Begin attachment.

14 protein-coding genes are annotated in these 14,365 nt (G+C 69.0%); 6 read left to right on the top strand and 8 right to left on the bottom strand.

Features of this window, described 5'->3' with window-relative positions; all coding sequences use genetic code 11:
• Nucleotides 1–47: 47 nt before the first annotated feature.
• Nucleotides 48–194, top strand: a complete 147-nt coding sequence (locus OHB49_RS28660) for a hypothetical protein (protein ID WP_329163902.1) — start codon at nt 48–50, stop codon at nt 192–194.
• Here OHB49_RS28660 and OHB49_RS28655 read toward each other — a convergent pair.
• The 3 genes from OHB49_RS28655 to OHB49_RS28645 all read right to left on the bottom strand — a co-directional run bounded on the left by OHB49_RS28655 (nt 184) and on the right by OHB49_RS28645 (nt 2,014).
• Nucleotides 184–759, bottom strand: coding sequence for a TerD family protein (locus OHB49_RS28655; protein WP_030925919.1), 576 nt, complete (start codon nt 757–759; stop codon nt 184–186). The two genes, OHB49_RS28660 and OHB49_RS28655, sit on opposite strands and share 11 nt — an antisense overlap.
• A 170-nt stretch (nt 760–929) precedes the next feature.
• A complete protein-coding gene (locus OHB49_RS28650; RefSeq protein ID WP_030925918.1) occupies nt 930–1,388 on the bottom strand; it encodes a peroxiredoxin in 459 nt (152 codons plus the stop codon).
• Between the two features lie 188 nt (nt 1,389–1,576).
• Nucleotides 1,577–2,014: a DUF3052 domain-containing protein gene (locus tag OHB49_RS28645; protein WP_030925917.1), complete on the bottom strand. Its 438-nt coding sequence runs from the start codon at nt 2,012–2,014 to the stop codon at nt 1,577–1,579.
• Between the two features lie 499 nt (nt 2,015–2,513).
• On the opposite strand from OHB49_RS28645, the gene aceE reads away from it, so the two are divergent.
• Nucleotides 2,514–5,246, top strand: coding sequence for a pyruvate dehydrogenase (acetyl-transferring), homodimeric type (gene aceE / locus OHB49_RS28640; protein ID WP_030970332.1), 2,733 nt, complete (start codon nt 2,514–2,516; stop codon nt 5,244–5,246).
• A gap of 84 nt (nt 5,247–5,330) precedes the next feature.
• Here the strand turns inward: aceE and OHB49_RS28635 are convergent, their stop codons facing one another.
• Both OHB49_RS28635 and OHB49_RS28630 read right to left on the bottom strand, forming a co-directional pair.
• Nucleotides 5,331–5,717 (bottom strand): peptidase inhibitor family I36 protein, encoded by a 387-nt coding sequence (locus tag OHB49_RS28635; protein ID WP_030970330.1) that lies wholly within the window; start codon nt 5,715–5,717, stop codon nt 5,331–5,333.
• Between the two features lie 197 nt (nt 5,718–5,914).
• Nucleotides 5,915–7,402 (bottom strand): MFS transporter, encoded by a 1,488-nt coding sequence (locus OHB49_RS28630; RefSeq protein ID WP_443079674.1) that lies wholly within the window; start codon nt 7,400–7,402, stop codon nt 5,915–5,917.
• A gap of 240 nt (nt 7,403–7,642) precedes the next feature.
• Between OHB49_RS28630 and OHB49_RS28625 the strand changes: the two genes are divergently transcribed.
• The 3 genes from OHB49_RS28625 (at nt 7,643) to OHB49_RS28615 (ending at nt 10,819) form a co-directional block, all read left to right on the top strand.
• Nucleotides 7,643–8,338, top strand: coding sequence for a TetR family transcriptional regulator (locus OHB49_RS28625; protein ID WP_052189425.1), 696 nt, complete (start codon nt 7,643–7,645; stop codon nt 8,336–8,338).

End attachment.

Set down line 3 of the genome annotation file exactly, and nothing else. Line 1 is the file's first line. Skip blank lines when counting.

• Nucleotides 1–47: 47 nt before the first annotated feature.